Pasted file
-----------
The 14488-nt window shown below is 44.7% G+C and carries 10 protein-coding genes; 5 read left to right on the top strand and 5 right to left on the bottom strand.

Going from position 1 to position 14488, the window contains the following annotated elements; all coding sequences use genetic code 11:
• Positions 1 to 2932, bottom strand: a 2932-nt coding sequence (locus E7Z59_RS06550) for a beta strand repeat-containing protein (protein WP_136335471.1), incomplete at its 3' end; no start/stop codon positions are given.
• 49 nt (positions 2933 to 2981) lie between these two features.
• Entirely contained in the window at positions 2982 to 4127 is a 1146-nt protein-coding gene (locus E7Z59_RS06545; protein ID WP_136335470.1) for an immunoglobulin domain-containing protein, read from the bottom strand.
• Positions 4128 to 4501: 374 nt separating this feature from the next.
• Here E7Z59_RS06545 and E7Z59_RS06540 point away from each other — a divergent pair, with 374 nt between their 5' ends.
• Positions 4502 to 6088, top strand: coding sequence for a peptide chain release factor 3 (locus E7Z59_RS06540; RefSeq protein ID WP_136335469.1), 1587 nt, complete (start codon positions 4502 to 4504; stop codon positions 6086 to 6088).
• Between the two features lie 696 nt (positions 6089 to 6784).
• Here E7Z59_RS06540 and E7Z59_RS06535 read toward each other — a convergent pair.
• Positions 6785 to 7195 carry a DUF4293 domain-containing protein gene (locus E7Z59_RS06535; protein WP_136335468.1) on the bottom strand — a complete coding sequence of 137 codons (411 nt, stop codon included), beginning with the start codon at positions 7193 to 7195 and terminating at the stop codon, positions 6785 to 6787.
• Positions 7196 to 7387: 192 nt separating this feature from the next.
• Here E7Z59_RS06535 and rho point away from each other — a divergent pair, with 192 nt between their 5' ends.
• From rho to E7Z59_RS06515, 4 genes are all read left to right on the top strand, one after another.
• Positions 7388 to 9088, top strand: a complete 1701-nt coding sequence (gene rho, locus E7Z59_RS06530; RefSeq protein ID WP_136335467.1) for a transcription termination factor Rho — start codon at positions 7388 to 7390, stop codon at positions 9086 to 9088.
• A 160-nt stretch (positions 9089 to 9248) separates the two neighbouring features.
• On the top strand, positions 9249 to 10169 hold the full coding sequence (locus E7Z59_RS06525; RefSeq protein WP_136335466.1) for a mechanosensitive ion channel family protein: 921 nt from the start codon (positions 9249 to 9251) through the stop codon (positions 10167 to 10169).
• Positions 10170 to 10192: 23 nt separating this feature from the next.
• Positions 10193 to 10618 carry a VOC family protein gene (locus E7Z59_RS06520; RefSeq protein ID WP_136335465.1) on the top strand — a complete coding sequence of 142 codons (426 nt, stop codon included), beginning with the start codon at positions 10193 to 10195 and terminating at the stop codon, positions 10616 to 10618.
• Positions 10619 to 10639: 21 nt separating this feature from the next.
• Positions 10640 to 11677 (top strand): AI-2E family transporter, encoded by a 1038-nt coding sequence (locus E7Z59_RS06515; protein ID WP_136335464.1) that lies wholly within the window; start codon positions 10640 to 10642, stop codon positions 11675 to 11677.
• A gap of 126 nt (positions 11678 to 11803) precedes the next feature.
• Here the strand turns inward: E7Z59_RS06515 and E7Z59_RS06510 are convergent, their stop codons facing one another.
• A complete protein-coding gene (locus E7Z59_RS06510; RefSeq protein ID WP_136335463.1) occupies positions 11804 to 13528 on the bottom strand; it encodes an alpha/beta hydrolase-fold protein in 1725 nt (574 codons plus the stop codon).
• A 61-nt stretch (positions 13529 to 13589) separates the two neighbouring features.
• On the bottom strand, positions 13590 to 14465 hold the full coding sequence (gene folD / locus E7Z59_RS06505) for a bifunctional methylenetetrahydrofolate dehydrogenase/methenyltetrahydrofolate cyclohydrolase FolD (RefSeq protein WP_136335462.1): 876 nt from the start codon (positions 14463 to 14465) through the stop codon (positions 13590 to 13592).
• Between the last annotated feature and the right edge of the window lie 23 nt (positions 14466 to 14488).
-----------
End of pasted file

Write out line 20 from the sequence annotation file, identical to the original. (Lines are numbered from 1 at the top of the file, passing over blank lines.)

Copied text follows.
• Positions 10619 to 10639: 21 nt separating this feature from the next.